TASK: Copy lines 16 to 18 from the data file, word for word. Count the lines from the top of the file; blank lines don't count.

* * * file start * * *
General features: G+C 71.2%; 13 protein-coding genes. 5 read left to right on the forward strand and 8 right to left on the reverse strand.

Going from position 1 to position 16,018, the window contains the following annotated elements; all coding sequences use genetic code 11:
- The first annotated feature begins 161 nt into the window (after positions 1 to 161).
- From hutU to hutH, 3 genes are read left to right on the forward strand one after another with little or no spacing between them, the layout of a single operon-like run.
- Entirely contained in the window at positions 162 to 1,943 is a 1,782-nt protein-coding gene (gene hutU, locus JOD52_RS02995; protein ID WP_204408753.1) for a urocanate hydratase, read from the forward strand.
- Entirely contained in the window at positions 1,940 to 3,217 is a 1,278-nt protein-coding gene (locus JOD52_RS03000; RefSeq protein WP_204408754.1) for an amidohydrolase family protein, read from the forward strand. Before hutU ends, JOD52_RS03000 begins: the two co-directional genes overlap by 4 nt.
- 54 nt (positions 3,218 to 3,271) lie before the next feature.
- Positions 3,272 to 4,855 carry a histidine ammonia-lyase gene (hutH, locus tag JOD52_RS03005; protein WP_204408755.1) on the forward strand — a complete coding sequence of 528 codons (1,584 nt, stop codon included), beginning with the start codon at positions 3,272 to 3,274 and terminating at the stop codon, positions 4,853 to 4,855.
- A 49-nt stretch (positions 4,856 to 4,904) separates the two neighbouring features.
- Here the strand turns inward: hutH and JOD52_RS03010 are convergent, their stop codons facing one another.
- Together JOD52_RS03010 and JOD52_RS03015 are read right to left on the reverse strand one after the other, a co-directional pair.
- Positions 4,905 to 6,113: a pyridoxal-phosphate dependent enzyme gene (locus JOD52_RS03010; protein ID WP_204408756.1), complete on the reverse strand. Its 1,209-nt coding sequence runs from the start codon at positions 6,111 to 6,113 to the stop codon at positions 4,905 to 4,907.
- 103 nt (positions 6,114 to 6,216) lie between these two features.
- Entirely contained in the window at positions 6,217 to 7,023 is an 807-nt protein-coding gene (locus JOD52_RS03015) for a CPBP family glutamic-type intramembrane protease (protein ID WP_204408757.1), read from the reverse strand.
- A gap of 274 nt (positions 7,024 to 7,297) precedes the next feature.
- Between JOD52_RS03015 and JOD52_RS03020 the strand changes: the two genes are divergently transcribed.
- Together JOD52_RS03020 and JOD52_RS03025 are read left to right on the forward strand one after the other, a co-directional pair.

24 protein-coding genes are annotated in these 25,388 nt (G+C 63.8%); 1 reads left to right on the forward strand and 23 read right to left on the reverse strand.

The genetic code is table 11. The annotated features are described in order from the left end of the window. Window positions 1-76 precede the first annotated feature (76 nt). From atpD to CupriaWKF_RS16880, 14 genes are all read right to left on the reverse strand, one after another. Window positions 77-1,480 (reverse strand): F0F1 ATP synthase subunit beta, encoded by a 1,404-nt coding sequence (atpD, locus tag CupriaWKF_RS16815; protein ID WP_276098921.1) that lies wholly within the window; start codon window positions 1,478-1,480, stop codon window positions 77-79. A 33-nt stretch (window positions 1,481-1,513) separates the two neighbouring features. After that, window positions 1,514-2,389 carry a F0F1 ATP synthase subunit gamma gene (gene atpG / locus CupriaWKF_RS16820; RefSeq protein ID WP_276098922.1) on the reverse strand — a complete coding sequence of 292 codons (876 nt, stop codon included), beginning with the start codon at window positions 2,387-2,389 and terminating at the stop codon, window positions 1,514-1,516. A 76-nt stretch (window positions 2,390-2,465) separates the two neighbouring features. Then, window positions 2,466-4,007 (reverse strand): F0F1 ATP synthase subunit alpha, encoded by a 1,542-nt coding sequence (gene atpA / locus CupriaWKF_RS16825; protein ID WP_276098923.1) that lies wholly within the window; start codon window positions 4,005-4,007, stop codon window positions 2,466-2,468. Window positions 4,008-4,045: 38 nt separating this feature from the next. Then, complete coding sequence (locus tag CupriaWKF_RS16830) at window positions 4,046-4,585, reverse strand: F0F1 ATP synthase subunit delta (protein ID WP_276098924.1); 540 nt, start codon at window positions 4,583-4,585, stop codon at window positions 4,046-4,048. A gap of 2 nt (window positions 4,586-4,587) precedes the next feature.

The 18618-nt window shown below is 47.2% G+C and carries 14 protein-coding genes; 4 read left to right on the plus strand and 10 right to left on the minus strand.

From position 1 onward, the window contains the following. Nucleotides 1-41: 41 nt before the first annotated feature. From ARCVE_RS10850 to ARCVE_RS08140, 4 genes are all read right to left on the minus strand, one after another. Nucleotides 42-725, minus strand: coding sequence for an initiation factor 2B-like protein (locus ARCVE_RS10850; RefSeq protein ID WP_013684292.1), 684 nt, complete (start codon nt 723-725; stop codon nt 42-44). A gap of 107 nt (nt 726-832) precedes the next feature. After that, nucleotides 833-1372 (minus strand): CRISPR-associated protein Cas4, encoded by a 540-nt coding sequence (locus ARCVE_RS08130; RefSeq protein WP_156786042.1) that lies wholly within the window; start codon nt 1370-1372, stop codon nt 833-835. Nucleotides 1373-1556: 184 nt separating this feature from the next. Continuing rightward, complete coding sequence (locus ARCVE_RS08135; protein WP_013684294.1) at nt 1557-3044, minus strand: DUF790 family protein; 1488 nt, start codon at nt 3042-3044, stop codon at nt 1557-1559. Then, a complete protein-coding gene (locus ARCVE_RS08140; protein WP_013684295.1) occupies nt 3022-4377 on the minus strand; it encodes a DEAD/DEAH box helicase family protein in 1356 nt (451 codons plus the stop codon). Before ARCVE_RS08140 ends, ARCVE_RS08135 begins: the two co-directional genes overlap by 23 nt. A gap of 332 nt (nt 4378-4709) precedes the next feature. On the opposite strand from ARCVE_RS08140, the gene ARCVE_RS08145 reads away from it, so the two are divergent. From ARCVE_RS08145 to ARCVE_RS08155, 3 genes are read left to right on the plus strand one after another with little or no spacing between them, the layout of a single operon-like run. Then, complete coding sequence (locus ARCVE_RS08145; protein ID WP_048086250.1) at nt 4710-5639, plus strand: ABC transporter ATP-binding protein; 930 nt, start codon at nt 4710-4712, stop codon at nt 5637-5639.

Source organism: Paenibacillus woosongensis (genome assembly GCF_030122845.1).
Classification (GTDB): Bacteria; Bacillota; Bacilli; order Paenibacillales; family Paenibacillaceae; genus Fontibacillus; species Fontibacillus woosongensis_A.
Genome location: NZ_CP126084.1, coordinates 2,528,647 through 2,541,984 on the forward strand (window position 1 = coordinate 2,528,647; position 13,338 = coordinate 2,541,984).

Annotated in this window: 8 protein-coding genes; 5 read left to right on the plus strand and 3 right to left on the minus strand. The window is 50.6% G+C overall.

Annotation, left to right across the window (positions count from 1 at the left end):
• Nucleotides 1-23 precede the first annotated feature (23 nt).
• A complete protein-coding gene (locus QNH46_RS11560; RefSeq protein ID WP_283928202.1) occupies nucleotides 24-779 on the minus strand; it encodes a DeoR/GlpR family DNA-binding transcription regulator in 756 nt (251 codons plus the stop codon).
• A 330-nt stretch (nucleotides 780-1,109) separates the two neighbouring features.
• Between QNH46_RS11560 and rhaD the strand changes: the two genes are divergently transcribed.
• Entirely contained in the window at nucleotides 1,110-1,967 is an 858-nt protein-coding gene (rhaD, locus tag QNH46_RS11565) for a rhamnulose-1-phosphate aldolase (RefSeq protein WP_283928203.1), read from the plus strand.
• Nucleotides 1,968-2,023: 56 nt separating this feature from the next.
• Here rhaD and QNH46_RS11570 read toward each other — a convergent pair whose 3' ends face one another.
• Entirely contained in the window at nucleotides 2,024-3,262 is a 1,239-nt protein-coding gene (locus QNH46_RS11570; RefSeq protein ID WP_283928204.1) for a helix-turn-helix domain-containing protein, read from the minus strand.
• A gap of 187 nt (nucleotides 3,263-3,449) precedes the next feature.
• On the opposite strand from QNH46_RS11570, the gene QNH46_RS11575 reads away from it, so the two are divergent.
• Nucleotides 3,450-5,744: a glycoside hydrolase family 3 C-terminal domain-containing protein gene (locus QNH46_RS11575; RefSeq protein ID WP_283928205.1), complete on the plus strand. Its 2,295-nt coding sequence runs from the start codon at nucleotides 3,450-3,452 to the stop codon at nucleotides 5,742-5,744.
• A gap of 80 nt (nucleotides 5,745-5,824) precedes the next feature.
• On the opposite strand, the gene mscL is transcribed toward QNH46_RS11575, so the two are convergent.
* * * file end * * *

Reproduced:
- Between JOD52_RS03015 and JOD52_RS03020 the strand changes: the two genes are divergently transcribed.
- Together JOD52_RS03020 and JOD52_RS03025 are read left to right on the forward strand one after the other, a co-directional pair.

24 protein-coding genes are annotated in these 25,388 nt (G+C 63.8%); 1 reads left to right on the forward strand and 23 read right to left on the reverse strand.